= 7000 / ((105000+125000)/2) (Datanalysis, 2017)

= 6.08%

 Pmt No. Payment Date Beginning Balance Scheduled Payment Extra Payment Total Payment Principal Interest Ending Balance Cumulative Interest 1 7/30/2016 \$      800,000.00 \$       5,768.43 \$             - \$       5,768.43 \$       1,715.10 \$      4,053.33 \$  798,284.90 \$     4,053.33 2 8/30/2016 798,284.90 5,768.43 - 5,768.43 1,723.79 4,044.64 796,561.11 8,097.98 3 9/30/2016 796,561.11 5,768.43 - 5,768.43 1,732.52 4,035.91 794,828.59 12,133.89 4 10/30/2016 794,828.59 5,768.43 - 5,768.43 1,741.30 4,027.13 793,087.29 16,161.02 5 11/30/2016 793,087.29 5,768.43 - 5,768.43 1,750.12 4,018.31 791,337.17 20,179.33 6 12/30/2016 791,337.17 5,768.43 - 5,768.43 1,758.99 4,009.44 789,578.18 24,188.77 7 1/30/2017 789,578.18 5,768.43 - 5,768.43 1,767.90 4,000.53 787,810.28 28,189.30 8 3/2/2017 787,810.28 5,768.43 - 5,768.43 1,776.86 3,991.57 786,033.42 32,180.87 9 3/30/2017 786,033.42 5,768.43 - 5,768.43 1,785.86 3,982.57 784,247.55 36,163.44 10 4/30/2017 784,247.55 5,768.43 - 5,768.43 1,794.91 3,973.52 782,452.64 40,136.96 11 5/30/2017 782,452.64 5,768.43 - 5,768.43 1,804.00 3,964.43 780,648.64 44,101.39 12 6/30/2017 780,648.64 5,768.43 - 5,768.43 1,813.15 3,955.29 778,835.49 48,056.67 13 7/30/2017 778,835.49 5,768.43 - 5,768.43 1,822.33 3,946.10 777,013.16 52,002.77 14 8/30/2017 777,013.16 5,768.43 - 5,768.43 1,831.56 3,936.87 775,181.60 55,939.64 15 9/30/2017 775,181.60 5,768.43 - 5,768.43 1,840.84 3,927.59 773,340.75 59,867.23 16 10/30/2017 773,340.75 5,768.43 - 5,768.43 1,850.17 3,918.26 771,490.58 63,785.49 17 11/30/2017 771,490.58 5,768.43 - 5,768.43 1,859.55 3,908.89 769,631.03 67,694.37 18 12/30/2017 769,631.03 5,768.43 - 5,768.43 1,868.97 3,899.46 767,762.07 71,593.84 19 1/30/2018 767,762.07 5,768.43 - 5,768.43 1,878.44 3,889.99 765,883.63 75,483.83 20 3/2/2018 765,883.63 5,768.43 - 5,768.43 1,887.95 3,880.48 763,995.68 79,364.31 21 3/30/2018 763,995.68 5,768.43 - 5,768.43 1,897.52 3,870.91 762,098.15 83,235.22 22 4/30/2018 762,098.15 5,768.43 - 5,768.43 1,907.13 3,861.30 760,191.02 87,096.52 23 5/30/2018 760,191.02 5,768.43 - 5,768.43 1,916.80 3,851.63 758,274.22 90,948.15 24 6/30/2018 758,274.22 5,768.43 - 5,768.43 1,926.51 3,841.92 756,347.71 94,790.07 25 7/30/2018 756,347.71 5,768.43 - 5,768.43 1,936.27 3,832.16 754,411.44 98,622.24 26 8/30/2018 754,411.44 5,768.43 - 5,768.43 1,946.08 3,822.35 752,465.36 102,444.59 27 9/30/2018 752,465.36 5,768.43 - 5,768.43 1,955.94 3,812.49 750,509.42 106,257.08 28 10/30/2018 750,509.42 5,768.43 - 5,768.43 1,965.85 3,802.58 748,543.57 110,059.66 29 11/30/2018 748,543.57 5,768.43 - 5,768.43 1,975.81 3,792.62 746,567.76 113,852.28 30 12/30/2018 746,567.76 5,768.43 - 5,768.43 1,985.82 3,782.61 744,581.94 117,634.89 31 1/30/2019 744,581.94 5,768.43 - 5,768.43 1,995.88 3,772.55 742,586.06 121,407.44 32 3/2/2019 742,586.06 5,768.43 - 5,768.43 2,006.00 3,762.44 740,580.06 125,169.87 33 3/30/2019 740,580.06 5,768.43 - 5,768.43 2,016.16 3,752.27 738,563.90 128,922.15 34 4/30/2019 738,563.90 5,768.43 - 5,768.43 2,026.37 3,742.06 736,537.53 132,664.20 35 5/30/2019 736,537.53 5,768.43 - 5,768.43 2,036.64 3,731.79 734,500.89 136,395.99 36 6/30/2019 734,500.89 5,768.43 - 5,768.43 2,046.96 3,721.47 732,453.93 140,117.46 37 7/30/2019 732,453.93 5,768.43 - 5,768.43 2,057.33 3,711.10 730,396.59 143,828.56 38 8/30/2019 730,396.59 5,768.43 - 5,768.43 2,067.76 3,700.68 728,328.84 147,529.24 39 9/30/2019 728,328.84 5,768.43 - 5,768.43 2,078.23 3,690.20 726,250.61 151,219.44 40 10/30/2019 726,250.61 5,768.43 - 5,768.43 2,088.76 3,679.67 724,161.84 154,899.11 41 11/30/2019 724,161.84 5,768.43 - 5,768.43 2,099.34 3,669.09 722,062.50 158,568.20 42 12/30/2019 722,062.50 5,768.43 - 5,768.43 2,109.98 3,658.45 719,952.52 162,226.65 43 1/30/2020 719,952.52 5,768.43 - 5,768.43 2,120.67 3,647.76 717,831.85 165,874.41 44 3/1/2020 717,831.85 5,768.43 - 5,768.43 2,131.42 3,637.01 715,700.43 169,511.42 45 3/30/2020 715,700.43 5,768.43 - 5,768.43 2,142.22 3,626.22 713,558.21 173,137.64 46 4/30/2020 713,558.21 5,768.43 - 5,768.43 2,153.07 3,615.36 711,405.14 176,753.00 47 5/30/2020 711,405.14 5,768.43 - 5,768.43 2,163.98 3,604.45 709,241.16 180,357.45 48 6/30/2020 709,241.16 5,768.43 - 5,768.43 2,174.94 3,593.49 707,066.22 183,950.94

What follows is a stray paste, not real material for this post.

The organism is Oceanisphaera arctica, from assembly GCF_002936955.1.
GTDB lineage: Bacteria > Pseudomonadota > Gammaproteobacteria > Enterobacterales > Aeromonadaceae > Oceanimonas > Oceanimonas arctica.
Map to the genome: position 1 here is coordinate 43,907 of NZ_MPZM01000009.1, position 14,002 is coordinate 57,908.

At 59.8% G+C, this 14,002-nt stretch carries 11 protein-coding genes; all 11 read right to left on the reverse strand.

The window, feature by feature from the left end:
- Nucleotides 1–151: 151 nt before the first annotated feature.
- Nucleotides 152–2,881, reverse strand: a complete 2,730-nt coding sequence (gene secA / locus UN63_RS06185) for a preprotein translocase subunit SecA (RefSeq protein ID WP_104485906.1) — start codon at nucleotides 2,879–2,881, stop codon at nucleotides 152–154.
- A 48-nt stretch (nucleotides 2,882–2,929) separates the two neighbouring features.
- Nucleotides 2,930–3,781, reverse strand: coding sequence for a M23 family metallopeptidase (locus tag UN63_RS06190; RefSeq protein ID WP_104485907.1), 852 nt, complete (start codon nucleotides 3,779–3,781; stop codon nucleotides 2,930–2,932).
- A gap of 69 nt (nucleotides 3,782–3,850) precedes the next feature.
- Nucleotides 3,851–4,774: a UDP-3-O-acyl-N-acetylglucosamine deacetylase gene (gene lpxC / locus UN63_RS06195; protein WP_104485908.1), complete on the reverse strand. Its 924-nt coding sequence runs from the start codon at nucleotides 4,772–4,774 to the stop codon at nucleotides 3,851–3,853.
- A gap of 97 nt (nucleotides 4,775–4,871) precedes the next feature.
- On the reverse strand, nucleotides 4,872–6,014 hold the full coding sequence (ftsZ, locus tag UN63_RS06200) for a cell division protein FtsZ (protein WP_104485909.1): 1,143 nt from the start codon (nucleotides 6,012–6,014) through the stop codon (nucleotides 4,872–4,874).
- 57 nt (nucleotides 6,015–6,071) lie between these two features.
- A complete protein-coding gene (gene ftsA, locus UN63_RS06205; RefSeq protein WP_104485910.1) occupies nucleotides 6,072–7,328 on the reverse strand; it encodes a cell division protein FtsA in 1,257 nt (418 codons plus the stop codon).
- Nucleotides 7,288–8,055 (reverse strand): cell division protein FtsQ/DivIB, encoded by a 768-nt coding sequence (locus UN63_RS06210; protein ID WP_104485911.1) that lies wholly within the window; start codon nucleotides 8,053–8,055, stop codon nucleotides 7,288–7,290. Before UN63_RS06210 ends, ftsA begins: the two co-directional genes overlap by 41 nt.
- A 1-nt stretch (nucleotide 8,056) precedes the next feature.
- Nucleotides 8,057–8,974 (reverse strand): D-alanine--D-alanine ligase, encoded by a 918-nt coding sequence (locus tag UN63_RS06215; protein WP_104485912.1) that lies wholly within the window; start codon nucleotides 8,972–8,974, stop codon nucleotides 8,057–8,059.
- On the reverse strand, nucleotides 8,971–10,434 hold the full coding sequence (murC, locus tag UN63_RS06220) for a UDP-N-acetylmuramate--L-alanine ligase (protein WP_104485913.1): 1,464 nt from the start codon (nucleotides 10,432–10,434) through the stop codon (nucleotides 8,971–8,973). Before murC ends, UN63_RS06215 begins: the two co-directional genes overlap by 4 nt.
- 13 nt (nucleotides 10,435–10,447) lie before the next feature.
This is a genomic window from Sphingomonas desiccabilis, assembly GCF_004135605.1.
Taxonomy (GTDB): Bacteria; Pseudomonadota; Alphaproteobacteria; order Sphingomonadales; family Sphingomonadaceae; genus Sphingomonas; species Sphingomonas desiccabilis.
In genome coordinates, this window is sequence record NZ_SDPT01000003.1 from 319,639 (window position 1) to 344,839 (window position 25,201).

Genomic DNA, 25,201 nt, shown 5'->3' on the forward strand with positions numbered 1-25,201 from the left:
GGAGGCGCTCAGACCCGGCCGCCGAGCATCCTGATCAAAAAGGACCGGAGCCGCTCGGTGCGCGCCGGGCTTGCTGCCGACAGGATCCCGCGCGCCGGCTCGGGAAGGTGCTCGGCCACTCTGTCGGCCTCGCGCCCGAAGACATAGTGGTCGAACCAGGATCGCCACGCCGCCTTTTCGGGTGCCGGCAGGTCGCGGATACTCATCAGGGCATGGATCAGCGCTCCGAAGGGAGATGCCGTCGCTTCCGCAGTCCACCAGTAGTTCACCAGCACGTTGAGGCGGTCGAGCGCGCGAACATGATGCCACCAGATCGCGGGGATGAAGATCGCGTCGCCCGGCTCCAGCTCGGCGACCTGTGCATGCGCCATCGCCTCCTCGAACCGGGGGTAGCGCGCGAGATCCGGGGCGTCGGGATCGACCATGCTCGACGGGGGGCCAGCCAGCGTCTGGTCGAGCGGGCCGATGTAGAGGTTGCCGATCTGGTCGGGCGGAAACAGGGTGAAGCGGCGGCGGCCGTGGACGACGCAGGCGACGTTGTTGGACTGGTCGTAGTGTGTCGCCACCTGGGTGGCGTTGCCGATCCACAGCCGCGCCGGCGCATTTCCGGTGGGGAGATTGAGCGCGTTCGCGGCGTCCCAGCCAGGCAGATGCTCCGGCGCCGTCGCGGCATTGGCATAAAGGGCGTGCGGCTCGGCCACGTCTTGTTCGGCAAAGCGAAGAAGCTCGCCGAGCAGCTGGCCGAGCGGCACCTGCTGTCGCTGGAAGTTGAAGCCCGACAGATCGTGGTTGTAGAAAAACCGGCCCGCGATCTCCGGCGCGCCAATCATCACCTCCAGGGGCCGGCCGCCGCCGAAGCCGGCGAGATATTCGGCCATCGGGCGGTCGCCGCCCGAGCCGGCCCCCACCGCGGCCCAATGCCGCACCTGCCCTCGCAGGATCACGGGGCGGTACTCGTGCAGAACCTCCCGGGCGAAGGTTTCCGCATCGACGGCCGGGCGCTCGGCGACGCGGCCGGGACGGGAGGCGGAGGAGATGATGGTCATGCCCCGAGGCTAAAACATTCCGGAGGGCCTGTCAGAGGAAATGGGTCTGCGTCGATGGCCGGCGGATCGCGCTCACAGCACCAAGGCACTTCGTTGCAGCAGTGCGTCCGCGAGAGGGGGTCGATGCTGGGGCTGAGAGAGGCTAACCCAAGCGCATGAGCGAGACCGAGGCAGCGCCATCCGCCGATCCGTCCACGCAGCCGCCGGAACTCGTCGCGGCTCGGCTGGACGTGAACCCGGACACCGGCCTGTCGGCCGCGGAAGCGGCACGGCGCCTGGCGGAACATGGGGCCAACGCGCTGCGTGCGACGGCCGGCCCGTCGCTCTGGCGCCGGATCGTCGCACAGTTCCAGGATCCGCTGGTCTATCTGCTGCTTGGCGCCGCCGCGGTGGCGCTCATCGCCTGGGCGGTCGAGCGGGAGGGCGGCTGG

Annual Tax Deduction for interest for first financial year (1 July 2016 to 30 June 2017) = \$44,101.39

Annual Tax Deduction for interest for forth financial year (1 July 2019 to 30 June 2020) = \$43,833.48

Assume that the company has just received a large amount of cash from selling assets and wants to use this cash to repay \$2 million in debt maturing in three years. In the meantime, the necessary cash can be invested into one of the following investments: (1) a fund with a quoted fixed rate of 4.20% compounded semi-annually; (2) a fund with a quoted fixed rate of 4.14% compounded monthly; or (3) zero coupon bonds maturing in three years and currently trading at \$88.45 per \$100 face value. Which investment fund should be chosen: 1, 2 or 3? (Assume the investments have equivalent risk.) How much cash will be invested?

## Question 2

Formula to calculate the present value = P = A/ (1+(r/t)) nt

Present Value to be invested to get \$2 million future value in

 Option1: Future value \$                 200,000.00 Rate of Interest 4.20% Compounded Semi annually Present Value to be invested \$                 176,553.18 Option 2: Future value \$                 200,000.00 Rate of Interest 4.14% Compounded Monthly Present Value to be invested \$                 176,678.40
 Option 3: Zero Coupon Bonds Maturity Value \$                          100.00 Current Trading Price \$                            88.45 Future Value \$                 200,000.00 Present Value \$                 176,900.00

As per the solution, option 1 must be exercised as it require least amount to be invested. Amount to be invested is equal to \$ 176,553.18

Hypothetically assume that on 27 January 2017 the company issued 10 year, semi-annual fixed coupon bonds at par, which are given a BB rating and have a spread of 325 basis points over the yield on an Australian government bond of equivalent maturity.

1. What is the yield on the company’s bonds?
2. How would the yield have been different if the company’s bonds had been shorter term? Explain with reference to data and to the relevant component(s) of market interest rates?